Ysaÿe’s Cello Sonata, unlike its companion piece for violin solo, has remained relatively unknown. All the same, it merits special attention as it was written at the same time as the Violin Sonatas and has the same superior qualities of musicianship. Our edition draws on a previously disregarded autograph manuscript from a private collection that provides interesting insights not found in the original print. To accompany the publication of Ysaÿe’s violin sonatas (HN 776) we are now offering the Cello Sonata in an urtext edition prepared by Christian Bellisario with detailed editorial comments. A brilliant addition to the repertoire for unaccompanied string instruments.
- Sonata for Violoncello solo op. 28
Eugène ène Ysaÿe (1858 (1858–1931) was one of the leading violinists of the fin-de-siècle and the early twentieth century. He was a professor of violin at Brussels Conservatory, a celebrated soloist, a performer of chamber music with many outstanding musicians, a composer, and in his later years increasingly a conductor. It was this latter period that saw the birth of his … more
About the composer
A Belgian violinist, conductor, and composer, whose virtuosic playing, rich in tone color, significantly influences generations of violinists. His late-Romantic compositions, of which only a few survive, comprise instrumental and chamber music works.
|1858||Born in Liège on July 16. He receives his first violin lessons from his father.|
|1865–69||At the Brussels Conservatory he studies violin with Désiré Heynberg.|
|from 1869||Concert tours with his father take him through Belgium, Germany, Switzerland, and France, where he performs as a prodigy.|
|1872||He continues his studies with Rodolphe Massatt.|
|from 1874||In Brussels he is a pupil of Henri Vieuxtemps and Henryk Wieniawski.|
|1876–79||He follows Vieuxtemps to Paris, where among others he meets César Franck, Anton Rubinstein, and Raoul Pugno.|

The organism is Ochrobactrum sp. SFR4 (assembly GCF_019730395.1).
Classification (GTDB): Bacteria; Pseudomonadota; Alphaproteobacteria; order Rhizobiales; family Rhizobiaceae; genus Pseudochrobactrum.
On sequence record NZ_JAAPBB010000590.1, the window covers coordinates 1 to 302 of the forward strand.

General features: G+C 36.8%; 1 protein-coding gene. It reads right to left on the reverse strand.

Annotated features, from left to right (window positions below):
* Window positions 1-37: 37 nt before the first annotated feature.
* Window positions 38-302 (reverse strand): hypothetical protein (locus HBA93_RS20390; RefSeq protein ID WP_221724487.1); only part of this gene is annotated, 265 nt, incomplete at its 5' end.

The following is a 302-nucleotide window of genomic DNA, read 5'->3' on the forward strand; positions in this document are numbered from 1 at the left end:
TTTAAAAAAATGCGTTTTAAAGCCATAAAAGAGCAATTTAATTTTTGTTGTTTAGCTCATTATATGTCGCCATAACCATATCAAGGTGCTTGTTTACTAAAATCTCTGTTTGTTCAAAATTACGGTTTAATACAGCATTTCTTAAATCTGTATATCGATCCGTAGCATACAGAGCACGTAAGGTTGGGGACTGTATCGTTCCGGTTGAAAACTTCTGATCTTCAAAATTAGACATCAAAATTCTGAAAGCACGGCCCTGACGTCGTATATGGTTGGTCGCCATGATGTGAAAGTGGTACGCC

|1879–82||He is concertmaster of the Bilse Orchestra in Berlin. He meets Clara Schumann and Joseph Joachim.|
|1882||Together with Rubinstein he sets out on a concert tour through Russia and Scandinavia.|
|from 1883||In Paris he rises to becomes a well-regarded interpreter and frequent dedicatee of all of France’s great composers, including Claude Debussy, Gabriel Fauré, Ernest Chausson, and Camille Saint-Saëns.|
|1886–97||He teaches at the Royal Conservatoire in Brussels and gives concerts regularly, including with Enrique Granados, Ferruccio Busoni, and Sergei Rachmaninoff.|
|1912||Appointed court music director and Grand Officier de l’Ordre de Léopold.|
|1917–22||He emigrates to the United States, leads the Cincinnati Orchestra, and teaches at the conservatory in that city.|
|1922–30||Back in Belgium, he undertakes a few more concert tours.|
|1931||Dies in Brussels on May 12.|
Der Herausgeber Christian Bellisario zeichnet für das Vorwort, die ausführlichen kritischen Bemerkungen, welche die Editionspraxis erläutern, Fingersätze und Bogenstriche. Es wird deutlich unterschieden zwischen Bezeichnungen des Komponisten und solchen des Herausgebers. Die Ausgabe ist tadellos und erscheint bei Henle gleichzeitig mit den Sonaten für Violine.